Appeal State Housing Construction Mandates for Corte Madera - YES
The State has a program called RHNA (Regional Housing Needs Allocation) whereby regions and individual cities are required to provide for the creation of new housing at various income levels.
Corte Madera's RHNA numbers for the coming 8-year cycle came in at 725 new units—an outrageous figure that's more than a tenfold increase over last cycle's requirements and, if met, would see Corte Madera's population increase by around 20%.
These mandates are part of the State's attempt to address the critical housing shortage, an important problem that must be solved, and I'm certainly not anti-housing or opposed to growth in general—but these numbers are ridiculous. Furthermore, they are born of a process that is itself deeply flawed; each city's mandate is produced by a complex formula that takes into effect factors like a city's population, land area, and local resources—but that formula fails to take into account the fact that virtually all of Corte Madera lies in either a flood or fire zone, effectively forcing us to cram new housing into disaster zones. I believe that's unconscionable and irresponsible.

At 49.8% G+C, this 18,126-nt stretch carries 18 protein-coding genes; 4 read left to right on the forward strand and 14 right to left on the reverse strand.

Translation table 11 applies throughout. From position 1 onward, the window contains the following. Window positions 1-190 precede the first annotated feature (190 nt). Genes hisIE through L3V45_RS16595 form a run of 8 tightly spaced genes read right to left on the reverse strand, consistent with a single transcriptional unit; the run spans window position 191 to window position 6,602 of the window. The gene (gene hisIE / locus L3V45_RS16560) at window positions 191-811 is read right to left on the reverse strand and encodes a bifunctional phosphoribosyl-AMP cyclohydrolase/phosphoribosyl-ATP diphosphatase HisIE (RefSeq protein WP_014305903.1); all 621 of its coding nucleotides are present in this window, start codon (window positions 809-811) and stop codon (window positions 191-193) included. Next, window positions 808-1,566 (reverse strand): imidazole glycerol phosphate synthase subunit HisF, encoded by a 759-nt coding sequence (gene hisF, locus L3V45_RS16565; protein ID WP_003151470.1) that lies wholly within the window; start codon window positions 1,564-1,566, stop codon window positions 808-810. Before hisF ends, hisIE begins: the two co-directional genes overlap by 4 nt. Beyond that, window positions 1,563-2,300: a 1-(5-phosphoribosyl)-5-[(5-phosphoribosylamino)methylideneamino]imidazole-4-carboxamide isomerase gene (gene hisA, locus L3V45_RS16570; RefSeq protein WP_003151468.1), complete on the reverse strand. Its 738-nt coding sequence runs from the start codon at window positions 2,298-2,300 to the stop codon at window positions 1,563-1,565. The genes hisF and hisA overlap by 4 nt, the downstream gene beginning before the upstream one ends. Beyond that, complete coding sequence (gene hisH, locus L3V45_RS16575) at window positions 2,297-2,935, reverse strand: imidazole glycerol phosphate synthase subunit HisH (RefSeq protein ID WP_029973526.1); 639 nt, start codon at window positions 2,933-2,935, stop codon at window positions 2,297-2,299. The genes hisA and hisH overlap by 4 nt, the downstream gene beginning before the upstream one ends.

Finally, if Corte Madera fails to meet this mandate, we stand to be penalized by fines, new regulations, and a further loss of local control over land use.
These are the main reasons why I voted for us to appeal our RHNA numbers, and ask for a more reasonable mandate. Unfortunately, I believe that Corte Madera's appeal is likely to be rejected out of hand, but I see this as akin to our recent move to challenge the federal government over the imposition of 5G—an important stand of principle that must be taken in defense of local residents and their right to autonomy, even if it is an improbable fight.
Beyond this, I continue to work with our State lawmakers on refining the RHNA system to make sure California's housing needs are met, while respecting local control, and without building new housing in disaster zones.